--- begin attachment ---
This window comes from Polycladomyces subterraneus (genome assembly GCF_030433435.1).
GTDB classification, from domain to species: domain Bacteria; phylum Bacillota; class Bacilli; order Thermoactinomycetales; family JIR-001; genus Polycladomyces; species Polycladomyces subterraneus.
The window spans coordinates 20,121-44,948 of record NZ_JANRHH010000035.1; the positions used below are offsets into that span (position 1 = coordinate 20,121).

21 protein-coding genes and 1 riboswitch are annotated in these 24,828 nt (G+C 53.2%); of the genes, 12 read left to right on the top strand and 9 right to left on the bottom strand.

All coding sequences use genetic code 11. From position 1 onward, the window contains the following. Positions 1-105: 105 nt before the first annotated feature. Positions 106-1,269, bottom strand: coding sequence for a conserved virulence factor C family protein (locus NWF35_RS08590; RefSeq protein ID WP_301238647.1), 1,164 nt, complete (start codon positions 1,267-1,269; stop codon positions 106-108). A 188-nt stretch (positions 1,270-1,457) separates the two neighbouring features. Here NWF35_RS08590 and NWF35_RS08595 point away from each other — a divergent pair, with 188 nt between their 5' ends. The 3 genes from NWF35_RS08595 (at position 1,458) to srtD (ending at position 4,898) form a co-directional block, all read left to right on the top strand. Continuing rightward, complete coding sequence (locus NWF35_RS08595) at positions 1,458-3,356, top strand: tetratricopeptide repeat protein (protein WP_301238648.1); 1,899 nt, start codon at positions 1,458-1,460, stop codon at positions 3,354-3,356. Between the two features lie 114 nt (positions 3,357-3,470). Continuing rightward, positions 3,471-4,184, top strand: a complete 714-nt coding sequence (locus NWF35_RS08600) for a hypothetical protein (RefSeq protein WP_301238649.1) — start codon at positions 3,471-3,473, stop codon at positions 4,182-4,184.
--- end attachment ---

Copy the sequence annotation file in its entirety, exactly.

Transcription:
This window comes from Polycladomyces subterraneus (genome assembly GCF_030433435.1).
GTDB classification, from domain to species: domain Bacteria; phylum Bacillota; class Bacilli; order Thermoactinomycetales; family JIR-001; genus Polycladomyces; species Polycladomyces subterraneus.
The window spans coordinates 20,121-44,948 of record NZ_JANRHH010000035.1; the positions used below are offsets into that span (position 1 = coordinate 20,121).

21 protein-coding genes and 1 riboswitch are annotated in these 24,828 nt (G+C 53.2%); of the genes, 12 read left to right on the top strand and 9 right to left on the bottom strand.

All coding sequences use genetic code 11. From position 1 onward, the window contains the following. Positions 1-105: 105 nt before the first annotated feature. Positions 106-1,269, bottom strand: coding sequence for a conserved virulence factor C family protein (locus NWF35_RS08590; RefSeq protein ID WP_301238647.1), 1,164 nt, complete (start codon positions 1,267-1,269; stop codon positions 106-108). A 188-nt stretch (positions 1,270-1,457) separates the two neighbouring features. Here NWF35_RS08590 and NWF35_RS08595 point away from each other — a divergent pair, with 188 nt between their 5' ends. The 3 genes from NWF35_RS08595 (at position 1,458) to srtD (ending at position 4,898) form a co-directional block, all read left to right on the top strand. Continuing rightward, complete coding sequence (locus NWF35_RS08595) at positions 1,458-3,356, top strand: tetratricopeptide repeat protein (protein WP_301238648.1); 1,899 nt, start codon at positions 1,458-1,460, stop codon at positions 3,354-3,356. Between the two features lie 114 nt (positions 3,357-3,470). Continuing rightward, positions 3,471-4,184, top strand: a complete 714-nt coding sequence (locus NWF35_RS08600) for a hypothetical protein (RefSeq protein WP_301238649.1) — start codon at positions 3,471-3,473, stop codon at positions 4,182-4,184.